.
        To which I say, respect. Much as I offer Mitt Romney respect today despite disagreeing with him on some issues.

  7. Avatar Kristy wrote:

    Annnnd just to add a postscript – Also, I appreciate your point about Norman’s being there and his bias being a product of his environment, which makes me wonder what was in the originating environment. I mean, with someone like Paul, it all seems to depend on whether you knew him on a good day or a bad day, or in a social or promotional setting versus a studio setting. Or business or personal. Hmm.

    You’re right that podcasts are not the true journalism, and in my case, at least, I’ve definitely sought out other sources from what I hear in them.

    Just ruminating further, Goldman’s Lennon book is the only Beatles book I’ve read all the way through twice (so far), even though it was so bleak that my soul died a little bit each time I read it. But that wouldn’t have worked unless I could buy the author’s conviction based on the research, and also be sucked in by his writing, which is exceptional. BUT I take it with a grain of salt because of its anger at its subject, and also its racism and sheer dismissal of everyone else in the story. Same with the biases of Norman et al. Not necessarily dismissiveness, but maybe wishing for a little less bias (or, taking into account what I bring with me, a little more bias in a different direction!). Admittedly, I haven’t read Spitz.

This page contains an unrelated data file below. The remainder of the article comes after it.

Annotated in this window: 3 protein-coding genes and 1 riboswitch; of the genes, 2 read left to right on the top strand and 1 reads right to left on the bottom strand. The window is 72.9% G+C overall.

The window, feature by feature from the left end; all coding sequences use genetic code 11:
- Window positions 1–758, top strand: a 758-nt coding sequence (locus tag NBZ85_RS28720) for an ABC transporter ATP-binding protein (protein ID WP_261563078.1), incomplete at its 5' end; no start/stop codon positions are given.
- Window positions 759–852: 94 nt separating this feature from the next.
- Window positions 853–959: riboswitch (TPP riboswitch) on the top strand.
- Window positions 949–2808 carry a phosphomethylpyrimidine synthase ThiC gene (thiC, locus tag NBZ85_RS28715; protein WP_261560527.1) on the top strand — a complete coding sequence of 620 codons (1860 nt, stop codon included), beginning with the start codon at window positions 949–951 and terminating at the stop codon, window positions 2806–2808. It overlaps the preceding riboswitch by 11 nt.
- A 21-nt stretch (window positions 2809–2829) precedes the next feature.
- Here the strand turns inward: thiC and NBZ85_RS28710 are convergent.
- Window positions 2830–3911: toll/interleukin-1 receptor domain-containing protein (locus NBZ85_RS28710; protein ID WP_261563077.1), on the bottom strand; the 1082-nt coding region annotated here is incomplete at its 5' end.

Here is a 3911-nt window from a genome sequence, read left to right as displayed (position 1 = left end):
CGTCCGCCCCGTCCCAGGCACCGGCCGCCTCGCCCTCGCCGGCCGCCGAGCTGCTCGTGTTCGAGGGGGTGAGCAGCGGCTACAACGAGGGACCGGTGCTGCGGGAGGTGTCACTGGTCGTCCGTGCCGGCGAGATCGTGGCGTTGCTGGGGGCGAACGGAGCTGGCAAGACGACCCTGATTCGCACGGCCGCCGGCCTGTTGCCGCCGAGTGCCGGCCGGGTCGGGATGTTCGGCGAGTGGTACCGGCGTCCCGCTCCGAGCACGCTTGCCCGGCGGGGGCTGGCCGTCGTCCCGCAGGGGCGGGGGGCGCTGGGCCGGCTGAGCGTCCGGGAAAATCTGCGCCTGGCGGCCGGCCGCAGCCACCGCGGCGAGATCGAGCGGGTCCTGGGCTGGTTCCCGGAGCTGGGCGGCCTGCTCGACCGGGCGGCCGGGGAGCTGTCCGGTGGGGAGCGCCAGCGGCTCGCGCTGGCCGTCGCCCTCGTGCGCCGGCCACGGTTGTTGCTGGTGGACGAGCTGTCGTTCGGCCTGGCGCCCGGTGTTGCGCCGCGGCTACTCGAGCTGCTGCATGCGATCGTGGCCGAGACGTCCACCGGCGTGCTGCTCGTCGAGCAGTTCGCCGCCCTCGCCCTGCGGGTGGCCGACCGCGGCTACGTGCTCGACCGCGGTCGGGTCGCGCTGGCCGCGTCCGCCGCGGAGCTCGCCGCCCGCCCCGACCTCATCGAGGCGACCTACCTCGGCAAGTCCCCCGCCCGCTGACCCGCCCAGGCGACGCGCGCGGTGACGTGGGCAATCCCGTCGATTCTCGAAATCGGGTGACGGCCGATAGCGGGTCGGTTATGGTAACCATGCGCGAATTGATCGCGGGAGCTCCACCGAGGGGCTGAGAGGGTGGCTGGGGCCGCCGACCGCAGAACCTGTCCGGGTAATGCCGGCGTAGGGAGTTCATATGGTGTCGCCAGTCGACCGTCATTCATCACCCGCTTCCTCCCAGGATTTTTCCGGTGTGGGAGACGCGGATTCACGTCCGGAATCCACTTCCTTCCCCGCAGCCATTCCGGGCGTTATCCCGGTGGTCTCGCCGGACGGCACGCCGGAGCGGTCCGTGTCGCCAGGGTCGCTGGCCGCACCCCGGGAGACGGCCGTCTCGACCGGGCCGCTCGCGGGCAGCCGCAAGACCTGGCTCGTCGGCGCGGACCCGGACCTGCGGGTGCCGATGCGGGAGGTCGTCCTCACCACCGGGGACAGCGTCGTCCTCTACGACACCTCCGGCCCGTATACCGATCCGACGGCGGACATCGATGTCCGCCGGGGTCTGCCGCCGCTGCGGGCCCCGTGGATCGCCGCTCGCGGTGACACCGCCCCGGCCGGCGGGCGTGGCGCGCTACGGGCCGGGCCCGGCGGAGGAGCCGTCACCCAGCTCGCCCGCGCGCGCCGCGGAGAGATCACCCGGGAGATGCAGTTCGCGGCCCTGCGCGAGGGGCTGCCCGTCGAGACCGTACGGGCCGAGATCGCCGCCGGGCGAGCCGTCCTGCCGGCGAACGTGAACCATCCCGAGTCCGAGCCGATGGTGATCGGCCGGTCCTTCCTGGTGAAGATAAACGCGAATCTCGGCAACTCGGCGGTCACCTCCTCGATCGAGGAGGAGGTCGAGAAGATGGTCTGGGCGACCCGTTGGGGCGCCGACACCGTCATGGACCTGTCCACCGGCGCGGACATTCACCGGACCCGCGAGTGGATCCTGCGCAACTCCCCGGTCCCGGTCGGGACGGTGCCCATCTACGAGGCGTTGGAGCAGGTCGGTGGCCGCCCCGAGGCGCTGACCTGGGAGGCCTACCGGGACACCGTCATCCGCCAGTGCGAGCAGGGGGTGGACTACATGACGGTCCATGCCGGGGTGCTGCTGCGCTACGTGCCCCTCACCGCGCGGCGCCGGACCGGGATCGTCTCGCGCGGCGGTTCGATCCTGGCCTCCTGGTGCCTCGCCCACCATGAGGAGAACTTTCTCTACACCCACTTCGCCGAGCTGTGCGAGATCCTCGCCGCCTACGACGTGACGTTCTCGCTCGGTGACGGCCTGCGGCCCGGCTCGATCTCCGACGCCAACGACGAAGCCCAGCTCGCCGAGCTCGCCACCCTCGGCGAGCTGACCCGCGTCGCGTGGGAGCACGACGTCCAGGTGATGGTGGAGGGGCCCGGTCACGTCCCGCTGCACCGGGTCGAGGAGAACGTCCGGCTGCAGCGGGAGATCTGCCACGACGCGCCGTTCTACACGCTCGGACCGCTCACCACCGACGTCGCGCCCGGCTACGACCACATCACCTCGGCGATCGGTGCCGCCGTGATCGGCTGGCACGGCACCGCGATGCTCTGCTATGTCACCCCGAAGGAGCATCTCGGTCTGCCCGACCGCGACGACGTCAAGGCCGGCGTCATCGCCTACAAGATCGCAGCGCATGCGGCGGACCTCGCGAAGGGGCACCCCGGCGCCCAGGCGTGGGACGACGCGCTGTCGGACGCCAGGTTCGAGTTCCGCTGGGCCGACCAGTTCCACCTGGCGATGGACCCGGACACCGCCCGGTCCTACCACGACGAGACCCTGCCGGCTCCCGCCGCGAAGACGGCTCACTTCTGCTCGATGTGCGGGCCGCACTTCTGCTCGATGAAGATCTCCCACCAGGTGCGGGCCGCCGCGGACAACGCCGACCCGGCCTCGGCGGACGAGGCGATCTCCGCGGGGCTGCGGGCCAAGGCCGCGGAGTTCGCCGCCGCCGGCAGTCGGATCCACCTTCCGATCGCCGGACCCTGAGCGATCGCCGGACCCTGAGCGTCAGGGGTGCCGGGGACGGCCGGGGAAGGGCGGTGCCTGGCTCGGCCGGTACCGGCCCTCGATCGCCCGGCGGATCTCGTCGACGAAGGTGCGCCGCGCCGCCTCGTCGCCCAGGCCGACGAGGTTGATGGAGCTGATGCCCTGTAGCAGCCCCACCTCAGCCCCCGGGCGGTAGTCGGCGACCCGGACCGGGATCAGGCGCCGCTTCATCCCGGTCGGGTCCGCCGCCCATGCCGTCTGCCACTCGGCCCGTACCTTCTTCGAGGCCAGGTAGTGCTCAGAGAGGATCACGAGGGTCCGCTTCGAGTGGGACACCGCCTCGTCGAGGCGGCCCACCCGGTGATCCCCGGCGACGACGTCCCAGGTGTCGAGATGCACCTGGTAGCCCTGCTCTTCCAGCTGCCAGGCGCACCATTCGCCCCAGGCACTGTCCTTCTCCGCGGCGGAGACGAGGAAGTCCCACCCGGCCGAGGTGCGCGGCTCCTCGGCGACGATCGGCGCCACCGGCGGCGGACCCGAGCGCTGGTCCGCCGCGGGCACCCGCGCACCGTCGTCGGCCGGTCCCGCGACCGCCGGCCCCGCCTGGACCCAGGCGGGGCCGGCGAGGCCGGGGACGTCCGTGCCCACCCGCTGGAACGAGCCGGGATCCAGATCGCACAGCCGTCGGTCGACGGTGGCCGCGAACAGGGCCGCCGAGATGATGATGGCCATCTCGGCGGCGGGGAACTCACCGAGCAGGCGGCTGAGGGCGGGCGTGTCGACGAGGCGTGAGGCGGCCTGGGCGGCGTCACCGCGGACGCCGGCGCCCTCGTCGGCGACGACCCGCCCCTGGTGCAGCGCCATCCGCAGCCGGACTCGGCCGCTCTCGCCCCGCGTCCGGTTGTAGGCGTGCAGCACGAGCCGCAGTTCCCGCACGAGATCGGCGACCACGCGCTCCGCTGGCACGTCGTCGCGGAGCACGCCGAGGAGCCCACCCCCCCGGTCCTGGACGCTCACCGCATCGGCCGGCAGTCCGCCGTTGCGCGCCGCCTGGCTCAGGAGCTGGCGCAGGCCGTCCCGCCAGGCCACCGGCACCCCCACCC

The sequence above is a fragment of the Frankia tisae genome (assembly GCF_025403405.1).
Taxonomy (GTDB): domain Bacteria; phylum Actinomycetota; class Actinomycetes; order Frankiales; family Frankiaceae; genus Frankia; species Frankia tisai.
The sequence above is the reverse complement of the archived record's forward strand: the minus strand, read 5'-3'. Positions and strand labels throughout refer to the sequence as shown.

(Aside, I think there’s a certain smartassiness in my tone that is part of how I write, and I need to be mindful of that and be more measured here? But please believe that I enter these discussions in all earnestness. My background is in journalism, but either in (a) editing magazines or (b) writing columns where smartassiness was a feature, not a bug.

    I think that’s why I resonate with AKOM where other people are turned off; AKOM has a smidge of “je ne sais f**k you” that I enjoy. The guys at Fabcast project more an air of hyperbolic fannish squee, which is fun in a completely different way.)

    • OK, so as a fellow scrivener you get what I’m saying; I definitely get what you’re saying.
      .
      (Just as an aside, I’d love to hear more about your background, and what you’re doing now. Email me. The house voice of the internet is, to my ear, 50% old SPY magazine and 50% Robert Benchley. Great as far as it goes, but offhanded snottiness has its limitations as a mode of discourse. One of the reasons this site took hold was that we didn’t sound like the rest of the internet, FWIW.)
      .
      Goldman’s book is bleak because fame is bleak. It is a bait and switch. And the business around it is particularly destructive, even if those attracted to it weren’t sensitive souls uniquely UNqualified for capitalist maceration. But I’m glad to hear you recognize Goldman’s writing as exceptional. I’d go further; in the Lenny Bruce book, I think it is top-quality New Journalism — and were he alive today, he’d fit right in on the internet.
      .